How to be competitive for a new grad program?

  1. Hello all!

    I'm not sure if I'm posting this question in the right place, but I figured I would give it a shot here.

    I'm currently a nursing student in southern California and I was wondering how one can be competitive for a new grad program? What kind of criteria do these programs look at generally? What kind of things can I be doing while I'm still in school to increase my chances of being accepted to a new grad program once I graduate?

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    About EmmyRN2B

    Joined: Jan '13; Posts: 12; Likes: 2


  3. by   KnitWitch
    I'm from PA so my experiences may not translate exactly, but here's what I have learned in a tough job market (Philly metro area). Get a job as an NA/PCA/whatever on a floor with an acuity level you may want to work with. Even working two days a week is a good resume builder. Just show that you are committed to healthcare even prior to graduating.

    Find an area of healthcare covered by the new grad program you want to apply to and be passionate about it. I knew towards the end of nursing school that my passion was emergency medicine. I thought long and hard about what I loved about the ED, and how I could best sell myself to the nurse manager during an interview. Figure out what you really love, and when you get your face-to-face interview let your excitement and passion shine. A LOT of employers are willing to overlook an experience deficit if you showcase a passion for your specialty and and eagerness to learn everything you possibly can.

    Have an excellent resume that details WHAT you have done in clincals, how much and for how long. As a new grad your clinical experience is all you have to go on, so use your resume to highlight that. Even if it bumps your resume to two pages. I was always taught a "good" resume should be concise and fit on one page. However, I've found that if you're applying for a specific professional position it's OK to bump that to two pages in order to highlight all of your experience. Don't be afraid to break that two-page barrier if it helps you sell your skills and experience.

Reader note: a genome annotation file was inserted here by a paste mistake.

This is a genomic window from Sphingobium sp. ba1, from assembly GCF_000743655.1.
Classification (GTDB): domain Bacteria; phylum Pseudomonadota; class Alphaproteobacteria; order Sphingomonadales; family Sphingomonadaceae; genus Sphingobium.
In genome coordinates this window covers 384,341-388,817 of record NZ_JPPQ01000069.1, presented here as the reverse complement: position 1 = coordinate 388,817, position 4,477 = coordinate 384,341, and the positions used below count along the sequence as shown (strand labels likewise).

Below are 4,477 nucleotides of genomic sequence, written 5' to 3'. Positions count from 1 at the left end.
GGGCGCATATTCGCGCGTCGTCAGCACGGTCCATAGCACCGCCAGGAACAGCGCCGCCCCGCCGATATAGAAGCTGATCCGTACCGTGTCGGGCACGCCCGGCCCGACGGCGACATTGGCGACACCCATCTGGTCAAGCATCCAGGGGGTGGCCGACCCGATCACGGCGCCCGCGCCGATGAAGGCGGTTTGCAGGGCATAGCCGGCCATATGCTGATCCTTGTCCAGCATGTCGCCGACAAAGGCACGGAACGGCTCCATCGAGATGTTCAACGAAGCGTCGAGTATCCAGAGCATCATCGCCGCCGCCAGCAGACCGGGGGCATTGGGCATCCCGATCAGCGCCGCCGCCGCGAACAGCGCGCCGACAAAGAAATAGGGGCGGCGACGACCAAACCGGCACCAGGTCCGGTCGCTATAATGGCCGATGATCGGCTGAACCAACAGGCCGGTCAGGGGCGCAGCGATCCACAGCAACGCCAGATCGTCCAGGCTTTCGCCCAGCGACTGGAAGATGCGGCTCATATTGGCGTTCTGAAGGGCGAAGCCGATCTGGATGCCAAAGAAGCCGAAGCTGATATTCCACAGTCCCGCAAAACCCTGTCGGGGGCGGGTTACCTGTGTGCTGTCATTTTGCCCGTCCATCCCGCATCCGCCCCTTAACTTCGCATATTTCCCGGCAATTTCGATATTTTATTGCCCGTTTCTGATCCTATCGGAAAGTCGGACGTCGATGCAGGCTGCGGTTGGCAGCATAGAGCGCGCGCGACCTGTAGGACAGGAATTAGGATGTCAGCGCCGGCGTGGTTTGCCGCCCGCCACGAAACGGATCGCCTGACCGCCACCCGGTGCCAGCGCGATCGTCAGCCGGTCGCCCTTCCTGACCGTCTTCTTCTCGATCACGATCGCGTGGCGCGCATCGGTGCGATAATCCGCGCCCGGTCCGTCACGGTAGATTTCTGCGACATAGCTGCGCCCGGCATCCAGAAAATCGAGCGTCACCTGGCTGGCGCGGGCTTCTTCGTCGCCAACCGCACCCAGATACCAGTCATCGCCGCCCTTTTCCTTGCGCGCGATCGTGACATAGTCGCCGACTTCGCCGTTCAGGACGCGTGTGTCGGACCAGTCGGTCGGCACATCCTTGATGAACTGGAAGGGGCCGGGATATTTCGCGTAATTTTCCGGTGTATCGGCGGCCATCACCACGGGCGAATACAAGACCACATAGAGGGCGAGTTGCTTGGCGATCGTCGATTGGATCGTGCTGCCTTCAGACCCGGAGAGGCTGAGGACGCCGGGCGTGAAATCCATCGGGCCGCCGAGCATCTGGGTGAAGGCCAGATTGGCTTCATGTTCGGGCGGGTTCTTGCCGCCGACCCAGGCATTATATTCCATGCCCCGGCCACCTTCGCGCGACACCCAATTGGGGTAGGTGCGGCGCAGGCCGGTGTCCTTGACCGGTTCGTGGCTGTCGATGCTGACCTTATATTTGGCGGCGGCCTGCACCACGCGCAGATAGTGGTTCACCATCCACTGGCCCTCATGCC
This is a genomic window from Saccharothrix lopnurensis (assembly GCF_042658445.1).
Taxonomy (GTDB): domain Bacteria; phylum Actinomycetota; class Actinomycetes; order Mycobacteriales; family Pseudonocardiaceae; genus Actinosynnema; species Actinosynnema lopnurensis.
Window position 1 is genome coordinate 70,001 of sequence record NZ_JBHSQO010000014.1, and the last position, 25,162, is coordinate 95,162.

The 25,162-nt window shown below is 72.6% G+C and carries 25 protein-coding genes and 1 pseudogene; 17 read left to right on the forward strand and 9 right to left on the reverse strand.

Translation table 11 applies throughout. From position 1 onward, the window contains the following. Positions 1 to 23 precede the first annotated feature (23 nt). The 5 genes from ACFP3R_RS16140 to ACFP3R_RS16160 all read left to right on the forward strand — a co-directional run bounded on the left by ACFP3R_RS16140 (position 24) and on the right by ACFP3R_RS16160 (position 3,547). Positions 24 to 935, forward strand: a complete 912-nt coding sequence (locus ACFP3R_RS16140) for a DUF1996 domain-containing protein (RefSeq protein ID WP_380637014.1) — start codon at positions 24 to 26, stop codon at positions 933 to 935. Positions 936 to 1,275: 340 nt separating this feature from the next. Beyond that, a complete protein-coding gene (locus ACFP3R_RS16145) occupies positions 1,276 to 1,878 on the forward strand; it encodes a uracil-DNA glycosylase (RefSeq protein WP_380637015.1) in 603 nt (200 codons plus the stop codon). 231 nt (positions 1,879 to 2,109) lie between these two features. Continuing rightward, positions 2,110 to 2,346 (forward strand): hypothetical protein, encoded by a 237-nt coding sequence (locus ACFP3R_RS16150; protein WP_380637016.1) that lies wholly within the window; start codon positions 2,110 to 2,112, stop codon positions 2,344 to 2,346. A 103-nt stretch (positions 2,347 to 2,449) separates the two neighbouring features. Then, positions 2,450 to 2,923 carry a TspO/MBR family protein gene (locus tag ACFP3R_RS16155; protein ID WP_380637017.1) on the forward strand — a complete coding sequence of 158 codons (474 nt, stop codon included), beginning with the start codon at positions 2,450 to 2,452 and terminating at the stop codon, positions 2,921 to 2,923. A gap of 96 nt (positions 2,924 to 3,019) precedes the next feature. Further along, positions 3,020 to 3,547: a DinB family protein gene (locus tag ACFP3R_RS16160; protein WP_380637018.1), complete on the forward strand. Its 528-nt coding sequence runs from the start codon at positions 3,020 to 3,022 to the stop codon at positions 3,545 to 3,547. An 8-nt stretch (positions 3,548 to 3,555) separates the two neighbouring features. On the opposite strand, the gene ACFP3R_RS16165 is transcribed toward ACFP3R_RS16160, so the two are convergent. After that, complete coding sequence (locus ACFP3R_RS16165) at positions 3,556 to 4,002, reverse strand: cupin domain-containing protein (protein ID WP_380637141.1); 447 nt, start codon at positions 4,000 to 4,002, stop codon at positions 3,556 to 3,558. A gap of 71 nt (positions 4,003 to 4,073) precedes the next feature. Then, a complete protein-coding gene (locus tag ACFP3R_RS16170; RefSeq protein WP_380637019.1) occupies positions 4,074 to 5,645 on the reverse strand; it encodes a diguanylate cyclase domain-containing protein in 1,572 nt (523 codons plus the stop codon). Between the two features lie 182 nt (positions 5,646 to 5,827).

Finally, APPLY EARLY. I missed out on a few really excellent new grad programs because I applied too late in their cycle to be considered. Even if you don't have your degree or all your paperwork together, APPLY. Attach a note explaining your circumstances and how you would be glad to provide additional documentation as it becomes available. Call HR (if they allow that sort of thing and have a number available -- some have gome completely online and make contact info impossible to find) and explain your application.

    Really my tl;dr best advice is to find what you love about nursing and pursue it. Let your excitement and passion carry you, but back it up with a strong resume, work experience and faculty recommendations if you can get them. This is what worked for me, so I would happily recommend it to any new grad looking for a leg up.